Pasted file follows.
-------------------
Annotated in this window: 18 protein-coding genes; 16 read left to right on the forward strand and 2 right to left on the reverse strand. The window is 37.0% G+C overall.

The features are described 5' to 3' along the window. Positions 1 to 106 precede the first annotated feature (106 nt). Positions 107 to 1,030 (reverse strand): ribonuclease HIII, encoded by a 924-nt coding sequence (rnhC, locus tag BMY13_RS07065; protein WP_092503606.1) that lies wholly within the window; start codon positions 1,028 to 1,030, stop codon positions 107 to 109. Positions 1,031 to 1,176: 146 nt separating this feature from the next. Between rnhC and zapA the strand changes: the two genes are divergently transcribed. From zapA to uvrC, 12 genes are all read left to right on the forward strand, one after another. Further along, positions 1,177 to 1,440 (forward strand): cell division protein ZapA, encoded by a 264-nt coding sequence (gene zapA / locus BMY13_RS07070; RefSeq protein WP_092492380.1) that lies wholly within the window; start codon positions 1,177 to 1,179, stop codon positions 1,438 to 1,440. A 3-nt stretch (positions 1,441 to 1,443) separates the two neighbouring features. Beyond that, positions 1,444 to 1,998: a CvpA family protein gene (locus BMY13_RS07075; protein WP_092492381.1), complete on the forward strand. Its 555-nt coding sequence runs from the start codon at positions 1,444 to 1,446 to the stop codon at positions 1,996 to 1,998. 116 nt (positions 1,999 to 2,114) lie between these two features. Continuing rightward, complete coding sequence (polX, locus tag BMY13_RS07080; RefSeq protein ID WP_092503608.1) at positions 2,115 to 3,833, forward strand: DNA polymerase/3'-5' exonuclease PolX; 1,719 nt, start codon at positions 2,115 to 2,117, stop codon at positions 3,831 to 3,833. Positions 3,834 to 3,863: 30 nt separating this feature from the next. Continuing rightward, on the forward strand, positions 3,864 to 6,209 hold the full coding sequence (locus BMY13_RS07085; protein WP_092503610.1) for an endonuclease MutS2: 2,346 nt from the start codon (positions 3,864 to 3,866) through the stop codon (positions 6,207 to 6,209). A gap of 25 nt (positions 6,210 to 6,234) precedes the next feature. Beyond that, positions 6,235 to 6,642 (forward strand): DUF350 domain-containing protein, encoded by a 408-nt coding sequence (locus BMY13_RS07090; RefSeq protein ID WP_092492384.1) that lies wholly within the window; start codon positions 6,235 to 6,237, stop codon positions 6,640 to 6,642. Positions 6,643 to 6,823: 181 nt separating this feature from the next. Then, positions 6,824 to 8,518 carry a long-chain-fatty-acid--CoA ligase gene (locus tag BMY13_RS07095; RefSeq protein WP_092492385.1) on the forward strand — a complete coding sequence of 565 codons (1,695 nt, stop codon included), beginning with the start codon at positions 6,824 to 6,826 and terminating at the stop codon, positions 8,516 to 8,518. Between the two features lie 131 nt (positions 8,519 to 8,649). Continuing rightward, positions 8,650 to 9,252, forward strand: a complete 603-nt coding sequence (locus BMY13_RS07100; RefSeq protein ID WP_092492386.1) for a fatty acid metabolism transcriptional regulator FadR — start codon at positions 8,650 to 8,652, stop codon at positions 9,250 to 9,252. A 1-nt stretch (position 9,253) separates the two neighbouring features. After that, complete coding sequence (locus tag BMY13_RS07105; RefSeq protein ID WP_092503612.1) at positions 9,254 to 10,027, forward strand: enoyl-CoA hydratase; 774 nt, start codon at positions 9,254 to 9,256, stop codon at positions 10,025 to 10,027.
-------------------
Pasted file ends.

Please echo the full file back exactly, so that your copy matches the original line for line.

Annotated in this window: 18 protein-coding genes; 16 read left to right on the forward strand and 2 right to left on the reverse strand. The window is 37.0% G+C overall.

The features are described 5' to 3' along the window. Positions 1 to 106 precede the first annotated feature (106 nt). Positions 107 to 1,030 (reverse strand): ribonuclease HIII, encoded by a 924-nt coding sequence (rnhC, locus tag BMY13_RS07065; protein WP_092503606.1) that lies wholly within the window; start codon positions 1,028 to 1,030, stop codon positions 107 to 109. Positions 1,031 to 1,176: 146 nt separating this feature from the next. Between rnhC and zapA the strand changes: the two genes are divergently transcribed. From zapA to uvrC, 12 genes are all read left to right on the forward strand, one after another. Further along, positions 1,177 to 1,440 (forward strand): cell division protein ZapA, encoded by a 264-nt coding sequence (gene zapA / locus BMY13_RS07070; RefSeq protein WP_092492380.1) that lies wholly within the window; start codon positions 1,177 to 1,179, stop codon positions 1,438 to 1,440. A 3-nt stretch (positions 1,441 to 1,443) separates the two neighbouring features. Beyond that, positions 1,444 to 1,998: a CvpA family protein gene (locus BMY13_RS07075; protein WP_092492381.1), complete on the forward strand. Its 555-nt coding sequence runs from the start codon at positions 1,444 to 1,446 to the stop codon at positions 1,996 to 1,998. 116 nt (positions 1,999 to 2,114) lie between these two features. Continuing rightward, complete coding sequence (polX, locus tag BMY13_RS07080; RefSeq protein ID WP_092503608.1) at positions 2,115 to 3,833, forward strand: DNA polymerase/3'-5' exonuclease PolX; 1,719 nt, start codon at positions 2,115 to 2,117, stop codon at positions 3,831 to 3,833. Positions 3,834 to 3,863: 30 nt separating this feature from the next. Continuing rightward, on the forward strand, positions 3,864 to 6,209 hold the full coding sequence (locus BMY13_RS07085; protein WP_092503610.1) for an endonuclease MutS2: 2,346 nt from the start codon (positions 3,864 to 3,866) through the stop codon (positions 6,207 to 6,209). A gap of 25 nt (positions 6,210 to 6,234) precedes the next feature. Beyond that, positions 6,235 to 6,642 (forward strand): DUF350 domain-containing protein, encoded by a 408-nt coding sequence (locus BMY13_RS07090; RefSeq protein ID WP_092492384.1) that lies wholly within the window; start codon positions 6,235 to 6,237, stop codon positions 6,640 to 6,642. Positions 6,643 to 6,823: 181 nt separating this feature from the next. Then, positions 6,824 to 8,518 carry a long-chain-fatty-acid--CoA ligase gene (locus tag BMY13_RS07095; RefSeq protein WP_092492385.1) on the forward strand — a complete coding sequence of 565 codons (1,695 nt, stop codon included), beginning with the start codon at positions 6,824 to 6,826 and terminating at the stop codon, positions 8,516 to 8,518. Between the two features lie 131 nt (positions 8,519 to 8,649). Continuing rightward, positions 8,650 to 9,252, forward strand: a complete 603-nt coding sequence (locus BMY13_RS07100; RefSeq protein ID WP_092492386.1) for a fatty acid metabolism transcriptional regulator FadR — start codon at positions 8,650 to 8,652, stop codon at positions 9,250 to 9,252. A 1-nt stretch (position 9,253) separates the two neighbouring features. After that, complete coding sequence (locus tag BMY13_RS07105; RefSeq protein ID WP_092503612.1) at positions 9,254 to 10,027, forward strand: enoyl-CoA hydratase; 774 nt, start codon at positions 9,254 to 9,256, stop codon at positions 10,025 to 10,027.